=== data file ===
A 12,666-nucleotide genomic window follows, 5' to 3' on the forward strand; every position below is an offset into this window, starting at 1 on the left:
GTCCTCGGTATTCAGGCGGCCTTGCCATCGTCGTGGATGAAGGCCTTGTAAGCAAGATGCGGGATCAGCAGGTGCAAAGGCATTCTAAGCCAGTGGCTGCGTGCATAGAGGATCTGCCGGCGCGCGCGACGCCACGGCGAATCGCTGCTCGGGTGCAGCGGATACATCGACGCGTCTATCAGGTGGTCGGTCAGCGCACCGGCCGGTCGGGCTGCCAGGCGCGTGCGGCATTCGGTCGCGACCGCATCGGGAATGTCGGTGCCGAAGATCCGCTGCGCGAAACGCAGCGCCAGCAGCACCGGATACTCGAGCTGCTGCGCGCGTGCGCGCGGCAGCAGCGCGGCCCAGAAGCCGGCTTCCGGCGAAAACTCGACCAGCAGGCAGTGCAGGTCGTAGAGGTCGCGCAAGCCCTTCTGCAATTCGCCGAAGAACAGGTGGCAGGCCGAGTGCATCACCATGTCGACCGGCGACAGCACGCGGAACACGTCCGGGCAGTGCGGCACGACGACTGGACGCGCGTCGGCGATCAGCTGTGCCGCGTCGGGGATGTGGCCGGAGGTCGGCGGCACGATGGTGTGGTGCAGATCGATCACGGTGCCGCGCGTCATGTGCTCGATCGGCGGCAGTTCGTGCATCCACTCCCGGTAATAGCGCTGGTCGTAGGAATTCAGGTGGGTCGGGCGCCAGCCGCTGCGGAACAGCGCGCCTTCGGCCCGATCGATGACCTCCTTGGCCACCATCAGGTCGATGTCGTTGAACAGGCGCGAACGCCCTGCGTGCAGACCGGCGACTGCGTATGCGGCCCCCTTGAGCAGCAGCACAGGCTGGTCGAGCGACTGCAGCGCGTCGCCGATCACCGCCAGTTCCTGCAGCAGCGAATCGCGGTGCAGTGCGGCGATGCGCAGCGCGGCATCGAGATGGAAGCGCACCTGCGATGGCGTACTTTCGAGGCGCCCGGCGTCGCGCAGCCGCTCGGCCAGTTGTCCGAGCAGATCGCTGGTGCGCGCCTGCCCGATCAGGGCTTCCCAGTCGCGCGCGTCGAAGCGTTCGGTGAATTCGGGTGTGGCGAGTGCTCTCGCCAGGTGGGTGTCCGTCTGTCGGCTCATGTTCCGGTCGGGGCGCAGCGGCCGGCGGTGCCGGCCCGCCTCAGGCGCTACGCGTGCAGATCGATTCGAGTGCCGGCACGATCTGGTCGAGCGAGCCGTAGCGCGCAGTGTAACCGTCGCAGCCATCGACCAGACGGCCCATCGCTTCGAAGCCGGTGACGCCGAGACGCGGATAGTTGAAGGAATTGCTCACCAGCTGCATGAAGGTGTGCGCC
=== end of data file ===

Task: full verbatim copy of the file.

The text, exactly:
A 12,666-nucleotide genomic window follows, 5' to 3' on the forward strand; every position below is an offset into this window, starting at 1 on the left:
GTCCTCGGTATTCAGGCGGCCTTGCCATCGTCGTGGATGAAGGCCTTGTAAGCAAGATGCGGGATCAGCAGGTGCAAAGGCATTCTAAGCCAGTGGCTGCGTGCATAGAGGATCTGCCGGCGCGCGCGACGCCACGGCGAATCGCTGCTCGGGTGCAGCGGATACATCGACGCGTCTATCAGGTGGTCGGTCAGCGCACCGGCCGGTCGGGCTGCCAGGCGCGTGCGGCATTCGGTCGCGACCGCATCGGGAATGTCGGTGCCGAAGATCCGCTGCGCGAAACGCAGCGCCAGCAGCACCGGATACTCGAGCTGCTGCGCGCGTGCGCGCGGCAGCAGCGCGGCCCAGAAGCCGGCTTCCGGCGAAAACTCGACCAGCAGGCAGTGCAGGTCGTAGAGGTCGCGCAAGCCCTTCTGCAATTCGCCGAAGAACAGGTGGCAGGCCGAGTGCATCACCATGTCGACCGGCGACAGCACGCGGAACACGTCCGGGCAGTGCGGCACGACGACTGGACGCGCGTCGGCGATCAGCTGTGCCGCGTCGGGGATGTGGCCGGAGGTCGGCGGCACGATGGTGTGGTGCAGATCGATCACGGTGCCGCGCGTCATGTGCTCGATCGGCGGCAGTTCGTGCATCCACTCCCGGTAATAGCGCTGGTCGTAGGAATTCAGGTGGGTCGGGCGCCAGCCGCTGCGGAACAGCGCGCCTTCGGCCCGATCGATGACCTCCTTGGCCACCATCAGGTCGATGTCGTTGAACAGGCGCGAACGCCCTGCGTGCAGACCGGCGACTGCGTATGCGGCCCCCTTGAGCAGCAGCACAGGCTGGTCGAGCGACTGCAGCGCGTCGCCGATCACCGCCAGTTCCTGCAGCAGCGAATCGCGGTGCAGTGCGGCGATGCGCAGCGCGGCATCGAGATGGAAGCGCACCTGCGATGGCGTACTTTCGAGGCGCCCGGCGTCGCGCAGCCGCTCGGCCAGTTGTCCGAGCAGATCGCTGGTGCGCGCCTGCCCGATCAGGGCTTCCCAGTCGCGCGCGTCGAAGCGTTCGGTGAATTCGGGTGTGGCGAGTGCTCTCGCCAGGTGGGTGTCCGTCTGTCGGCTCATGTTCCGGTCGGGGCGCAGCGGCCGGCGGTGCCGGCCCGCCTCAGGCGCTACGCGTGCAGATCGATTCGAGTGCCGGCACGATCTGGTCGAGCGAGCCGTAGCGCGCAGTGTAACCGTCGCAGCCATCGACCAGACGGCCCATCGCTTCGAAGCCGGTGACGCCGAGACGCGGATAGTTGAAGGAATTGCTCACCAGCTGCATGAAGGTGTGCGCC